What’s in a name?

Submitted by Sammy Smith (sammy@thesga.org)

Humans habitually categorize things they think about. This includes objects (consider: animal, vegetable, mineral) and concepts (consider: real versus abstract). Categorization involves priorizing certain characteristics that may be either similar or different.

We also categorize time. We talk about timelines, yet we divide them into chunks. Georgia’s archaeology timeline is commonly divided into chunks or segments with names like Mississippian, contact-era, antebellum, and postbellum. Elsewhere on this website we present a brief summary of Georgia’s human past, which includes similarly named time-periods.


Hiker in a Wilderness Area in northern Georgia standing atop an retaining wall, built for a road or railroad, now supporting a hiking trail. Thus, is this really a Wildernesss Area? This image both illustrates the kind of landscape change the authors mean by Anthropocene, and the human habit of categorizing that landscape….

How these chunks are defined shape how we talk and think about them. The also shape the questions we ask and the research we do. They shape comparisons, and conclusions. Perhaps the degree that they shape them is either minimal or obvious, but, still, they are shaped.

Recently, several geologists have proposed that the most recent geological period, the one we’re living in now, should be newly categorized and called the Anthropocene.

Geologists Jan Zalasiewicz, Mark Williams, Will Steffen, and Paul Crutzen (Crutzen originally proposed the term in 2002), in a 2010 article*, argue that this term, Anthropocene, should be used because:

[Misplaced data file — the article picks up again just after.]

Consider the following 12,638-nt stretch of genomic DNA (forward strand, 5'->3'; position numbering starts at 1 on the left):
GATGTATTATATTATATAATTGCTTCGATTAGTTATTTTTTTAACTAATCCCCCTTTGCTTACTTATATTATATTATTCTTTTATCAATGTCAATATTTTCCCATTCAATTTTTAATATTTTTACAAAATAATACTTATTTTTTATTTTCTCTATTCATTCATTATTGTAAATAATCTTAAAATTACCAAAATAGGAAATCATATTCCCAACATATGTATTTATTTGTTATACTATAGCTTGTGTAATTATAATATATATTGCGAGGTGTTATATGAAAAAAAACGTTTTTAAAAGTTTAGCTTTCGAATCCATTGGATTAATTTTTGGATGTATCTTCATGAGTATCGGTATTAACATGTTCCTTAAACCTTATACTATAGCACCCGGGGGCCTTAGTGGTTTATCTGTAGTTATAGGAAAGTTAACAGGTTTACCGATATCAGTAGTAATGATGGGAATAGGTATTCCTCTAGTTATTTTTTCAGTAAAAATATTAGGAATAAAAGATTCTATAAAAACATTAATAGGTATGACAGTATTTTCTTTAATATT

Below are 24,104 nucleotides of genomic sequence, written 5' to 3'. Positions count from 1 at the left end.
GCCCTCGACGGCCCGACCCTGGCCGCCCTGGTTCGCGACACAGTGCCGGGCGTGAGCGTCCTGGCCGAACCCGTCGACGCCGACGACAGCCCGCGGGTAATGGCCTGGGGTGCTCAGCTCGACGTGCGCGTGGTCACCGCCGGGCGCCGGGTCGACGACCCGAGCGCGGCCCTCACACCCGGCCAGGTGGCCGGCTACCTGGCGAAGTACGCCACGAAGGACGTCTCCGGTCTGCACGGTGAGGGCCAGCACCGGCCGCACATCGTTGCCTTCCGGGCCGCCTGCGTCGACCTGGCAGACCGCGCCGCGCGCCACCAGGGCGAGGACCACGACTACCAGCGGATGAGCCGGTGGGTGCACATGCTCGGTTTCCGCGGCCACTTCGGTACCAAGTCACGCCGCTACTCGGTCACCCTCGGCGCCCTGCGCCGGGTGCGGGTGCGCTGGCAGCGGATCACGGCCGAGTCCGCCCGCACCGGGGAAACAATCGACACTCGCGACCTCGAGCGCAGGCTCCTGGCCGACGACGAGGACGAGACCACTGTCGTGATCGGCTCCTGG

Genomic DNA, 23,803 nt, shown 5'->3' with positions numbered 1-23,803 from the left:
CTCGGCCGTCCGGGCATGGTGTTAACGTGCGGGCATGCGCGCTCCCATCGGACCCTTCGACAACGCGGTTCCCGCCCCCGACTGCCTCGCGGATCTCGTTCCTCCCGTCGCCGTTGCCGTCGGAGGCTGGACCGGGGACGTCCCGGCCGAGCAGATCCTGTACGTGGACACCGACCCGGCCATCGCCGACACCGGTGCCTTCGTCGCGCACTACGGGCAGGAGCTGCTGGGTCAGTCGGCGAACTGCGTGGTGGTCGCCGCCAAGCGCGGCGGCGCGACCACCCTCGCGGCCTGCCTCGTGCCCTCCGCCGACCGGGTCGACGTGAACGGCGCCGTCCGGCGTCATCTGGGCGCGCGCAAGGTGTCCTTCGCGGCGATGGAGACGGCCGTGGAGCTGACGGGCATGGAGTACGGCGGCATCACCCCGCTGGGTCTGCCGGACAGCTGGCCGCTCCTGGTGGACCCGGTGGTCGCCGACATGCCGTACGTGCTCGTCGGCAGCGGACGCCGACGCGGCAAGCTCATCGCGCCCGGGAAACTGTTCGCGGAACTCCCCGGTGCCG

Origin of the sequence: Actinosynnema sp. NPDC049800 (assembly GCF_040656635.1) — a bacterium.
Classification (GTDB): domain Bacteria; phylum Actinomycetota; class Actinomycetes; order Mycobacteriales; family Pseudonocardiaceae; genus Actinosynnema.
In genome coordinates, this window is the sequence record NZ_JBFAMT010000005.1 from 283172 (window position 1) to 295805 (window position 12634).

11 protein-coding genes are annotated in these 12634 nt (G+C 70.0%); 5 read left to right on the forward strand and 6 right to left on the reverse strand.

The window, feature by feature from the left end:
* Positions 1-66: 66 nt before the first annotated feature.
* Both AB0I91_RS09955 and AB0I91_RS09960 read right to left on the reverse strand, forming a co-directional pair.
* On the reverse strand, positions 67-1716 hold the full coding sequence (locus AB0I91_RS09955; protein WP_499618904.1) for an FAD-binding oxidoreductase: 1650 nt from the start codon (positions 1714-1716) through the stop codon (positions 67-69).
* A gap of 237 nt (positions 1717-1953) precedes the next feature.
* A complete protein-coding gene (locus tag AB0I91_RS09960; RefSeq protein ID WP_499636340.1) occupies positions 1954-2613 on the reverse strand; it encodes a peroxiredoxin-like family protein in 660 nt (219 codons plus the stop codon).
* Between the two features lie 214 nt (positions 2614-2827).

It can be argued that a formal Anthropocene Epoch would inherently downplay the scale and significance of preindustrial (early agricultural) modification of landscape…and oversimplify the complex and historically protracted human effects on the natural environment. In response, one might say that existing formal boundaries within deep geological time do not typically have such a deleterious scientific effect; more typically the research carried out to establish them illuminates the complex course of palaeoenvironmental history. Regardless, the Anthropocene has taken root in the scientific community, and is now unlikely to decline through practical neglect by working scientists.

The term, also, has a resonance that goes beyond the modification of a geological classificatory scheme. It has attracted public interest, probably because it encapsulates—indeed integrates—the many and diverse kinds of environmental change that have taken place. The transition from the Holocene into the Anthropocene may be developed, too—somewhat controversially—into the concept of planetary boundaries…, wherein a safe operating space for humanity may be defined. [page 2230]

The term Anthropocene has yet to be formally adopted by geologists. Despite resistance from some other geologists, the authors conclude:

However these debates will unfold, the Anthropocene represents a new phase in the history of both humankind and of the Earth, when natural forces and human forces became intertwined, so that the fate of one determines the fate of the other. Geologically, this is a remarkable episode in the history of this planet. [page 2231]

Do you think it’s a good idea to rename the modern geological epoch to highlight the changes the world is undergoing that are introduced and exacerbated by human behavior? Do you have a comment you want to make? Log in and do so, please!

* Zalasiewicz, Jan, Mark Williams, Will Steffen, and Paul J. Crutzen / 2010 / The New World of the Anthropocene. Environmental Science and Technology 44(7):2228–2231. [Online here.]